The famous "Summer Triangle" will appear overhead around 9:30 p.m. local time this week. The summer sky landmark is not a constellation itself, but rather three bright stars from three separate constellations. The pattern is nearly isosceles, which means it appears as a triangle with two equal-length sides.
Brightest of the three is the bluish-white Vega, in the constellation of Lyra, the Lyre. Next in brightness is the yellowish-white Altair in Aquila, the Eagle. Finally, there is white Deneb in Cygnus, the Swan. To our eyes, Vega appears twice as bright as Altair and more than three times brighter than Deneb.
Apparent brightness can be deceiving, however, and regarding actual luminosity a different tale is told: brilliant Vega is 40 times brighter than our sun and 25 light-years away. Altair is 10 times brighter than the sun and is one of our nearer neighbors at just 17 light years away; it owes its splendor in the summer skies to its nearness to the Earth. But Deneb is one of the greatest supergiant stars known. Its luminosity is nearly 200,000 times that of the sun, yet at 2,600 light-years away it appears to us as a fairly conspicuous but by no means particularly notable star. But if it were somehow possible to move Deneb to Vega's distance from us, it would then appear to shine some 40 times brighter than Venus, capable of casting distinct shadows and even being visible in the daytime.[Morning Milky Way Shines Over Summer Triangle in Stunning Photo]
A special treat of the Summer Triangle's noticeable prominence in summer months is the visible framing of the Milky Way between Vega and Altair. Deneb appears to lie in the middle of the Milky Way's dim band.
A symbol of the summer . . . or fall?
Although "Summer" Triangle suggests that it's a star pattern most favorably situated during the warm summer months, that is not entirely true. During July, it is visible during the entire night. By the time we get into September — a transitional month where we officially move into fall in the Northern Hemisphere — the Triangle continues to stand high overhead soon after darkness has fallen. To this end, some might argue that it should really be branded as the "Autumn" Triangle. However, on the day of the autumnal equinox, the Triangle has already begun to disappear below the west-northwest horizon by the break of dawn. So, unlike during the sultry nights of July, the Triangle does not remain in view from sunrise to sunset as the leaves begin to turn. But even as late as mid-November, stargazers can still see the Triangle in pretty much the same position that we would see it this week during the middle to late evening hours, though by mid-autumn this view will more closely correspond to dusk (around 5 p.m. local time).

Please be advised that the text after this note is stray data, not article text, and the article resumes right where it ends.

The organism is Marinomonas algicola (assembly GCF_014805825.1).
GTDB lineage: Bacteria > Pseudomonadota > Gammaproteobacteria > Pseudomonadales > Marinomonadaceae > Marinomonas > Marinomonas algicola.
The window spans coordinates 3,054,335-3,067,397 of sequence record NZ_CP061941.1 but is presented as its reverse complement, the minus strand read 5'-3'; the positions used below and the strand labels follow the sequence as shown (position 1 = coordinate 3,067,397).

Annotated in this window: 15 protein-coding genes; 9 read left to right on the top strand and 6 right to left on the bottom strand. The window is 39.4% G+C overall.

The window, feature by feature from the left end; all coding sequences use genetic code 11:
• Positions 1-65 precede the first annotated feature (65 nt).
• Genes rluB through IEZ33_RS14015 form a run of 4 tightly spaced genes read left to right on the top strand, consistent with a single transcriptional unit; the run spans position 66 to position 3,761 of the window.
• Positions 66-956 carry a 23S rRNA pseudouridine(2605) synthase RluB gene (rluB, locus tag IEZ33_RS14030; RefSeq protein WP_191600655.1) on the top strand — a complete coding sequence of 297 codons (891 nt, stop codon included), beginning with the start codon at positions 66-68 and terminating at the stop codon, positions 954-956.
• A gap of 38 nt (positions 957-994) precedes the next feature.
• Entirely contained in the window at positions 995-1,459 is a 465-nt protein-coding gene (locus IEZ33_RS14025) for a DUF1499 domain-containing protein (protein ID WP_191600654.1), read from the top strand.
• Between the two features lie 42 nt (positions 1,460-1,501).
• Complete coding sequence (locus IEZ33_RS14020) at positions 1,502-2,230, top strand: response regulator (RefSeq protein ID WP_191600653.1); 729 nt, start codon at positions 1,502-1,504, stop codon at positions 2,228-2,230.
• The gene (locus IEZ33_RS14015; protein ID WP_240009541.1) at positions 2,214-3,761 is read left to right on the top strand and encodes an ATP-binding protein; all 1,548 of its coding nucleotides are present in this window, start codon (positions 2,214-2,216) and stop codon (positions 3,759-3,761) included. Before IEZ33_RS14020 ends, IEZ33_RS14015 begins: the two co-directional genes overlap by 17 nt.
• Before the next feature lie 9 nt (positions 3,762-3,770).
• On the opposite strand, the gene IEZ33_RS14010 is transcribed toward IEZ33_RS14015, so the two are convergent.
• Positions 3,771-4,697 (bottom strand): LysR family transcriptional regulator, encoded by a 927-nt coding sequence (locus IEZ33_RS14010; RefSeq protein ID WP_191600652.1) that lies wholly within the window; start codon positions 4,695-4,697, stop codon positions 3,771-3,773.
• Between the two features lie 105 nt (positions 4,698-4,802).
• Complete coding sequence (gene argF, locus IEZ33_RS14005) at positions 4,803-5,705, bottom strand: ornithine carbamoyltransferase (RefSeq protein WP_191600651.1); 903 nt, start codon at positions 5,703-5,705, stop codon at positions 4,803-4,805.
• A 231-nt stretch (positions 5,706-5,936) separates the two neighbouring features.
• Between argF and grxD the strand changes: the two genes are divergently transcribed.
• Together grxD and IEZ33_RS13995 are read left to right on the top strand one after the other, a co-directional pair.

Who branded it first?
There is some debate as to who first christened the bright stellar trio of Vega, Deneb and Altair as the Summer Triangle. Some say that the legendary British astronomer, Sir Patrick Moore (1923-2012), was the first to coin the term.
Noted Moore: "During a 1958 television broadcast on the BBC, I introduced the nickname of the Summer Triangle and everyone now seems to use the term, even though it is completely unofficial." However, several years earlier, in 1954, in his popular sky guide "Find the Constellations," H.A. Rey (1898-1977) also used the Summer Triangle moniker. Still others believe that the term was popularized through U.S. navigator training manuals during World War II. Interestingly, Romanian astronomer Oswald Thomas (1882-1963) described Vega, Altair and Deneb as "Grosses Dreieck" (Great Triangle) in the late 1920s and "Sommerliches Dreieck" (Summerly Triangle) in 1934.
Joe Rao serves as an instructor and guest lecturer at New York's Hayden Planetarium. He writes about astronomy for Natural History magazine, the Farmers' Almanac and other publications, and he is also an on-camera meteorologist for Fios1 News in Rye Brook, New York. Follow us @Spacedotcom, Facebook and Google+. Original article on Space.com.
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Joe Rao is Space.com's skywatching columnist, as well as a veteran meteorologist and eclipse chaser who also serves as an instructor and guest lecturer at New York's Hayden Planetarium. He writes about astronomy for Natural History magazine, the Farmers' Almanac and other publications. Joe is an 8-time Emmy-nominated meteorologist who served the Putnam Valley region of New York for over 21 years. You can find him on Twitter and YouTube tracking lunar and solar eclipses, meteor showers and more. To find out Joe's latest project, visit him on Twitter.